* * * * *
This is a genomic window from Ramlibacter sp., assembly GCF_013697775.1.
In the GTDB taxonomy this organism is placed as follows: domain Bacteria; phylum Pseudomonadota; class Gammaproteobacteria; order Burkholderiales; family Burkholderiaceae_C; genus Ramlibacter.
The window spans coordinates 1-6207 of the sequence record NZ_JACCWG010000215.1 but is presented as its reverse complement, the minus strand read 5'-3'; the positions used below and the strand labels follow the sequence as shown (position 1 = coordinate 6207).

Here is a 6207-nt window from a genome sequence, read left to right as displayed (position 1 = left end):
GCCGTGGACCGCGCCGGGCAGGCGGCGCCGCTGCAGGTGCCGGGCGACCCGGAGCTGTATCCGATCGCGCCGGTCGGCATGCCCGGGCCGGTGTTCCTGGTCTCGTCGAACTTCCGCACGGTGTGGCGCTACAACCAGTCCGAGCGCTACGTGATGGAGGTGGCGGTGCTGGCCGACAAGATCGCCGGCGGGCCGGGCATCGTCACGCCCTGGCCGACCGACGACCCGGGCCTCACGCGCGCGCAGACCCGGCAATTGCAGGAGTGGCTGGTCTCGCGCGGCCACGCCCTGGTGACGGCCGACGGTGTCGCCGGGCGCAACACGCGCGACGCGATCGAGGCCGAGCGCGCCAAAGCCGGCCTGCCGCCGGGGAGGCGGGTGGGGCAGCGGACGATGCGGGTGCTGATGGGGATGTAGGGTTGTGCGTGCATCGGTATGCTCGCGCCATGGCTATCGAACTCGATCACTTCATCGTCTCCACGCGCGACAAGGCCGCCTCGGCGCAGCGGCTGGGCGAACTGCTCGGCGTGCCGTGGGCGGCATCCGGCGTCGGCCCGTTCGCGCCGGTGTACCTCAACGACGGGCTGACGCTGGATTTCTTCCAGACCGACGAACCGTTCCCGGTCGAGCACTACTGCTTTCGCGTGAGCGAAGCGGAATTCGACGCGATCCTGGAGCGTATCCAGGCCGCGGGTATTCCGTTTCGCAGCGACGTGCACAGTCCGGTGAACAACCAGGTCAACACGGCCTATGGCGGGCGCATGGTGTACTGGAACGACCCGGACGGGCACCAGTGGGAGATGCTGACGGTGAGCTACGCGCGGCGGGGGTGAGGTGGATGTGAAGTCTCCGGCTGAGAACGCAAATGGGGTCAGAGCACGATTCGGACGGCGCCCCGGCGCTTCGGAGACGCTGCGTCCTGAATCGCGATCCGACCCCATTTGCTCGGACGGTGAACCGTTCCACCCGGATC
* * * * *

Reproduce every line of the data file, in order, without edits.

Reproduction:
This is a genomic window from Ramlibacter sp., assembly GCF_013697775.1.
In the GTDB taxonomy this organism is placed as follows: domain Bacteria; phylum Pseudomonadota; class Gammaproteobacteria; order Burkholderiales; family Burkholderiaceae_C; genus Ramlibacter.
The window spans coordinates 1-6207 of the sequence record NZ_JACCWG010000215.1 but is presented as its reverse complement, the minus strand read 5'-3'; the positions used below and the strand labels follow the sequence as shown (position 1 = coordinate 6207).

Here is a 6207-nt window from a genome sequence, read left to right as displayed (position 1 = left end):
GCCGTGGACCGCGCCGGGCAGGCGGCGCCGCTGCAGGTGCCGGGCGACCCGGAGCTGTATCCGATCGCGCCGGTCGGCATGCCCGGGCCGGTGTTCCTGGTCTCGTCGAACTTCCGCACGGTGTGGCGCTACAACCAGTCCGAGCGCTACGTGATGGAGGTGGCGGTGCTGGCCGACAAGATCGCCGGCGGGCCGGGCATCGTCACGCCCTGGCCGACCGACGACCCGGGCCTCACGCGCGCGCAGACCCGGCAATTGCAGGAGTGGCTGGTCTCGCGCGGCCACGCCCTGGTGACGGCCGACGGTGTCGCCGGGCGCAACACGCGCGACGCGATCGAGGCCGAGCGCGCCAAAGCCGGCCTGCCGCCGGGGAGGCGGGTGGGGCAGCGGACGATGCGGGTGCTGATGGGGATGTAGGGTTGTGCGTGCATCGGTATGCTCGCGCCATGGCTATCGAACTCGATCACTTCATCGTCTCCACGCGCGACAAGGCCGCCTCGGCGCAGCGGCTGGGCGAACTGCTCGGCGTGCCGTGGGCGGCATCCGGCGTCGGCCCGTTCGCGCCGGTGTACCTCAACGACGGGCTGACGCTGGATTTCTTCCAGACCGACGAACCGTTCCCGGTCGAGCACTACTGCTTTCGCGTGAGCGAAGCGGAATTCGACGCGATCCTGGAGCGTATCCAGGCCGCGGGTATTCCGTTTCGCAGCGACGTGCACAGTCCGGTGAACAACCAGGTCAACACGGCCTATGGCGGGCGCATGGTGTACTGGAACGACCCGGACGGGCACCAGTGGGAGATGCTGACGGTGAGCTACGCGCGGCGGGGGTGAGGTGGATGTGAAGTCTCCGGCTGAGAACGCAAATGGGGTCAGAGCACGATTCGGACGGCGCCCCGGCGCTTCGGAGACGCTGCGTCCTGAATCGCGATCCGACCCCATTTGCTCGGACGGTGAACCGTTCCACCCGGATC